What the Eczema Area and Severity Index score tells us about the severity of atopic dermatitis: An interpretability study

Y. A. Leshem, T. Hajar, J. M. Hanifin, E. L. Simpson

Research output: Contribution to journalArticlepeer-review

170 Scopus citations


Background The Eczema Area and Severity Index (EASI) is an investigator-assessed instrument measuring the severity of clinical signs in atopic dermatitis (AD). The EASI was identified as one of the best-validated outcome measures for AD; however, no previous studies address how to interpret the EASI score for clinical use. Objectives To evaluate the interpretability and the ease of use of the EASI. Methods A retrospective analysis of paediatric and adult patients with AD was performed. Interpretability was evaluated by stratifying the EASI scores according to the Investigator's Global Assessment. The severity strata displaying the highest kappa coefficient of agreement were then selected as the recommended EASI band. The time to administer the EASI was recorded in a subgroup of patients. Results The suggested severity strata for the EASI are as follows: 0 = clear; 0·1-1·0 = almost clear; 1·1-7·0 = mild; 7·1-21·0 = moderate; 21·1-50·0 = severe; 50·1-72·0 = very severe (κ = 0·75). The EASI was also found to be acceptable in terms of ease of use, with assessments by trained investigators taking approximately 6 min. Conclusions Our study provides the first guide for interpreting the EASI score. It enables translation of the EASI numerical output into an AD global severity state that should be more meaningful to providers and patients. Along with a short administration time, the EASI demonstrates adequate feasibility, further supporting its use in clinical trials. What's already known about this topic? The Eczema Area and Severity index (EASI) is one of the best validated outcome instruments for atopic dermatitis (AD). What does this study add? The severity of AD can now be interpreted from the EASI numerical score. The EASI takes a short time to administer. Our study supports the use of EASI as an outcome tool in clinical trials by providing the first guide for interpreting the score and confirming its ease of use.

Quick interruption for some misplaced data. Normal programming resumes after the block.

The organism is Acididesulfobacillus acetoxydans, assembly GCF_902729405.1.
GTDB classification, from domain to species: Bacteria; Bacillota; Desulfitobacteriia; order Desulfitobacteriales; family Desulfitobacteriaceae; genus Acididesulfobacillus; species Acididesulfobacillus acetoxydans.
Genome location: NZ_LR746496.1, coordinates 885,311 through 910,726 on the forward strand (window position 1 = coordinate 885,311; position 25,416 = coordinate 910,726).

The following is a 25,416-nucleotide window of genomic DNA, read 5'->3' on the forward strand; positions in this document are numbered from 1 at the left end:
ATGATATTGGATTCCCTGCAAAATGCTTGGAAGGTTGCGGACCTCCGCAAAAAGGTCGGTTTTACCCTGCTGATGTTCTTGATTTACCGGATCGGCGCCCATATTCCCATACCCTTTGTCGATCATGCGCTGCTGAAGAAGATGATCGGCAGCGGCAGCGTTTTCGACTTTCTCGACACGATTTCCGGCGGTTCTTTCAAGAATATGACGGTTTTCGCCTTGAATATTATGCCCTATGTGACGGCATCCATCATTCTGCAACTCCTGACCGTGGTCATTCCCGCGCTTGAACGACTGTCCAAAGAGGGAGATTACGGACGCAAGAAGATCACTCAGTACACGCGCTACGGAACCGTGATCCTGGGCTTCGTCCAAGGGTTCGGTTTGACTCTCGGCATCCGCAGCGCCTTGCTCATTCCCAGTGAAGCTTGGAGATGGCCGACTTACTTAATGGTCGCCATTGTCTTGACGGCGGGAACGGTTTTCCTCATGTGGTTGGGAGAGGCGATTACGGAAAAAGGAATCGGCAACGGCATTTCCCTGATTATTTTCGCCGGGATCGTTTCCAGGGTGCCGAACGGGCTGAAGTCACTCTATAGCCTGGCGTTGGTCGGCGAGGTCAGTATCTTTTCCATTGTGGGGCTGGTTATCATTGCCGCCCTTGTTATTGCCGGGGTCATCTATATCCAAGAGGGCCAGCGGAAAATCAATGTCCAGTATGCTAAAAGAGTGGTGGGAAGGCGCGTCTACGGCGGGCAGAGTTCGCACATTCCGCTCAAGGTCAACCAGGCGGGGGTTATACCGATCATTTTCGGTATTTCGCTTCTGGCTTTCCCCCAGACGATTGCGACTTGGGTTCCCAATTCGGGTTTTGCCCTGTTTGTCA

Original languageEnglish (US)
Pages (from-to)1353-1357
Number of pages5
JournalBritish Journal of Dermatology
Issue number5
StatePublished - May 1 2015
Externally publishedYes

ASJC Scopus subject areas

  • Dermatology


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